What is Business Email Compromise?

Business email compromise (BEC)—also known as electronic account takeover (EAC)—is one of the most financially damaging internet frauds. It takes advantage of our reliance on email to conduct both personal and professional transactions.

In a BEC scam, criminals send an email message that appears to come from a known source making a legitimate request, like in these examples:

  • A vendor your company regularly deals with sends an invoice with an updated mailing address.
  • A company CEO asks her assistant to purchase dozens of gift cards to send out as employee rewards. She asks for the serial numbers so she can email them out right away.
  • A homebuyer receives a message from his title company with instructions on how to wire his down payment.

Versions of these scenarios happened to real victims. All the messages were fake. And in each case, thousands—or even hundreds of thousands—of dollars were sent to criminals instead.

How Criminals Carry Out BEC Scams 

A scammer might:

  • Spoof an email account or website. Slight variations on legitimate addresses ([email protected] vs. [email protected]) fool victims into thinking fake accounts are authentic.
  • Send spearphishing emails. These messages look like they're from a trusted sender, but they're actually trying to trick you into revealing confidential information. That information can let criminals access company accounts, calendars, and data that gives them the details they need to carry out their BEC schemes.
  • Use malware. Malicious software may infiltrate a company's network and access legitimate email threads about billing and invoices. That data is utilized to time requests or send messages so that accountants or financial executives are not suspicious of payment demands. Malware also allows criminals to gain unauthorized entry to a victim's data, including passwords and financial account information.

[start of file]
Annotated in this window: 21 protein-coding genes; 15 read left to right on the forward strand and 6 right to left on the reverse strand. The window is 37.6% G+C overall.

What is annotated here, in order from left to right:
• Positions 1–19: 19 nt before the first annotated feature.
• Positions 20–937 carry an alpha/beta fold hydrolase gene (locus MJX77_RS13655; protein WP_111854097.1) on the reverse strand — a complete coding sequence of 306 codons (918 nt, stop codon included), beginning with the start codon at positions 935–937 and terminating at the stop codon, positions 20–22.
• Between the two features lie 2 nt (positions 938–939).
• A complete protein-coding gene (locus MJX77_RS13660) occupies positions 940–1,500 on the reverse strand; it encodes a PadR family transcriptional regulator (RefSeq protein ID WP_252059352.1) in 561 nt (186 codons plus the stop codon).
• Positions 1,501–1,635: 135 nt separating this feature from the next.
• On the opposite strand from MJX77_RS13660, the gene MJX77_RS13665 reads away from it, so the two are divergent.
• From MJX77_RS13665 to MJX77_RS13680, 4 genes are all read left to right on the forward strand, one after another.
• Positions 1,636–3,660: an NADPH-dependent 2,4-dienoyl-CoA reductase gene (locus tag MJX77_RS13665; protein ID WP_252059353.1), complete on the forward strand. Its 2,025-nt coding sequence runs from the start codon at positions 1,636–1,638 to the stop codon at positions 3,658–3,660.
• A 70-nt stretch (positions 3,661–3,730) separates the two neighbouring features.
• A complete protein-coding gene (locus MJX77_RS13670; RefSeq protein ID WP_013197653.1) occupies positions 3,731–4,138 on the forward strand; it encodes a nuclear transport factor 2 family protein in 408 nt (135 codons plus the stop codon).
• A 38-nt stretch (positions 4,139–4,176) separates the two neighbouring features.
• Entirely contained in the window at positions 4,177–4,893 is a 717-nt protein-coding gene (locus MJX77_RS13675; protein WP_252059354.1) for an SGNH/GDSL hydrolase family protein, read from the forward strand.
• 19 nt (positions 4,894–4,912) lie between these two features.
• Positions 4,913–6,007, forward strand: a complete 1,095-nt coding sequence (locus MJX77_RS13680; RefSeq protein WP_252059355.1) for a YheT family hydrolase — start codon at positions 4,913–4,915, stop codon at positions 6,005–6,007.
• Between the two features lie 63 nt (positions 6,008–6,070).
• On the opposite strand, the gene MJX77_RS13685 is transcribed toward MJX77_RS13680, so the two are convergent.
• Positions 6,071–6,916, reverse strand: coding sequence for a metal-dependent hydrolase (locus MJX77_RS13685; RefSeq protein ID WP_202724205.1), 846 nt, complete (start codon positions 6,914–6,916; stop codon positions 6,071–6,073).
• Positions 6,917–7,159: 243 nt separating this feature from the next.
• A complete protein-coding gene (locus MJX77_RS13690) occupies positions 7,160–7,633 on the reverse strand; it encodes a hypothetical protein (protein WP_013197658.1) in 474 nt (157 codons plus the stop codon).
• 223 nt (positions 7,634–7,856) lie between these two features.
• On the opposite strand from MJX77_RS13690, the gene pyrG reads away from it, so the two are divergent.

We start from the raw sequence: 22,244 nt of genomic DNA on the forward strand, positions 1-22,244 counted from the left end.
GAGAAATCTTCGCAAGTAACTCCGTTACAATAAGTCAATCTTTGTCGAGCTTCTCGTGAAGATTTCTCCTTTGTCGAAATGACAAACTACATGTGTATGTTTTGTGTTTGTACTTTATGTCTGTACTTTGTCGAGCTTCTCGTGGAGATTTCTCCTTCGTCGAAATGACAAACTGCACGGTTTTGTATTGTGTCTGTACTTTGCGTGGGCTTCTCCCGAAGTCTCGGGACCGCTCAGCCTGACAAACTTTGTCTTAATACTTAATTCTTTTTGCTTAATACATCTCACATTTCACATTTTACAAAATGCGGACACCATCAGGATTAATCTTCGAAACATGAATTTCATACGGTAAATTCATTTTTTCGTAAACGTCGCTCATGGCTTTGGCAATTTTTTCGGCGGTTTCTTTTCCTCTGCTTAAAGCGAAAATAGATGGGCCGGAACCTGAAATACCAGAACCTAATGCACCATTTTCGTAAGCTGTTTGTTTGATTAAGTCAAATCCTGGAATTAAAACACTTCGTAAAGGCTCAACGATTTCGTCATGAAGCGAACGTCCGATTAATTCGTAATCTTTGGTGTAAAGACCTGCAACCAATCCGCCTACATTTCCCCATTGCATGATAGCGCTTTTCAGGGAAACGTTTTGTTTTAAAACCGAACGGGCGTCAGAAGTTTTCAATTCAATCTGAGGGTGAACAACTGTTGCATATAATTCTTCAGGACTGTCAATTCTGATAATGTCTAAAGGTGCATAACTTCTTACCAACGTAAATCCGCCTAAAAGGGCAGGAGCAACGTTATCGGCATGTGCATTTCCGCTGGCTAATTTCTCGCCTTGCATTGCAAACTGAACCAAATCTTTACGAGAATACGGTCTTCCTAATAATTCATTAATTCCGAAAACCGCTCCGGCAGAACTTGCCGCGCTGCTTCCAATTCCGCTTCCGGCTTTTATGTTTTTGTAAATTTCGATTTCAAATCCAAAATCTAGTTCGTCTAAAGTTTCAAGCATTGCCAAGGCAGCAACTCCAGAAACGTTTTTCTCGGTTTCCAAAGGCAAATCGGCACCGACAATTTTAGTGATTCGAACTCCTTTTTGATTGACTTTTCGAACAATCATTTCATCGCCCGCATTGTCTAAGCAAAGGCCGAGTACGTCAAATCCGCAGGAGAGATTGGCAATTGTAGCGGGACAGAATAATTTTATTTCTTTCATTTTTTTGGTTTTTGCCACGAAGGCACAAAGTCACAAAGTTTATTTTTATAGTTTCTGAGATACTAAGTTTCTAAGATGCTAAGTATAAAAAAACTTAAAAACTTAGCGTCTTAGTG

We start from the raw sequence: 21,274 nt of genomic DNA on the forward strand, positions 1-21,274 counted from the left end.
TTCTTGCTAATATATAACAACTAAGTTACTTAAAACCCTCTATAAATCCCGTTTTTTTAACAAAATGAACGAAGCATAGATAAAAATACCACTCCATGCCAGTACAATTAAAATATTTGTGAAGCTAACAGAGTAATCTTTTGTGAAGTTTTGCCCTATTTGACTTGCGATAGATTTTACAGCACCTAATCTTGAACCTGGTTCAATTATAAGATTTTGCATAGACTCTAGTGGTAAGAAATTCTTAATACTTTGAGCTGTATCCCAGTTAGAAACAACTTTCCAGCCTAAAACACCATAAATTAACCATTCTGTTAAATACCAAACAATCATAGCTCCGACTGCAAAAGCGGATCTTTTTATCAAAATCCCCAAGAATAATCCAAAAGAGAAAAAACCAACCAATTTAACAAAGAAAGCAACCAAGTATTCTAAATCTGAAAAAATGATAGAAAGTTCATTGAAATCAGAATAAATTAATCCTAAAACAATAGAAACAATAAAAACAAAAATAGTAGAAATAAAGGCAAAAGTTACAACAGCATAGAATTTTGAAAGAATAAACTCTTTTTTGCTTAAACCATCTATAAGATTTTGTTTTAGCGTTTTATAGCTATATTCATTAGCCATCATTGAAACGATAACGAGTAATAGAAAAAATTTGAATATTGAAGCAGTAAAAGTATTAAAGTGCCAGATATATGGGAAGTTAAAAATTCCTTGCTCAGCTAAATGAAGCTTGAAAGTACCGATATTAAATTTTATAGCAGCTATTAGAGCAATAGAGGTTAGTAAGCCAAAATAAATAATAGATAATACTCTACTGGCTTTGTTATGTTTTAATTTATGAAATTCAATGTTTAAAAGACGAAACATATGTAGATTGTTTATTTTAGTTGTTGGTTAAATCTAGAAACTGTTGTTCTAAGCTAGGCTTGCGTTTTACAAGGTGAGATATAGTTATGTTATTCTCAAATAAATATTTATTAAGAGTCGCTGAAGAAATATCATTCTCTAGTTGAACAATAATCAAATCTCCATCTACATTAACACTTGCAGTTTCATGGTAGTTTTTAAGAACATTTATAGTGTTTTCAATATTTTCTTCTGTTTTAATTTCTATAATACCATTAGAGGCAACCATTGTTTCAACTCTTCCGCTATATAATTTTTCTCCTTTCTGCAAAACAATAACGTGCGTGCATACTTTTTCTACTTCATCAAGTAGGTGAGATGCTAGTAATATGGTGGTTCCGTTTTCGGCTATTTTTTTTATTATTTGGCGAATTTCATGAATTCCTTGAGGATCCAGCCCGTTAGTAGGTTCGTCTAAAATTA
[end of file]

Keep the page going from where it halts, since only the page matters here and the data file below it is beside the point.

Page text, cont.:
How to Protect Yourself 

  • Keep your personal information private. By expressing oneself freely on social media or online, you may provide a scammer with all of the data they need to guess your password or answer your security questions.
  • Don't click on anything in an unsolicited email or text message asking you to update or verify your account information. Look up the company's phone number on your own (not using the one a possible scammer is providing) and call the business to find out if it's legitimate.
  • Examine the email address, website URL, and spelling used in any communications for accuracy. Scammers rely on tiny variances to deceive your eye and win your confidence.
  • You should be cautious about what you download. Never open an email attachment from someone you don't know, and be careful of emails sent to you as a forwarding.
  • Make sure you've installed two-factor authentication on any accounts that allow it and don't turn it off.
  • If possible, verify payment and purchase requests in person or by phone to ensure they are genuine. Any change in account number or payment procedures should be verified with the person making the request.
  • If the requestor is pushing you to act quickly, be particularly cautious.

More Information

File a Complaint with IC3 https://www.ic3.gov/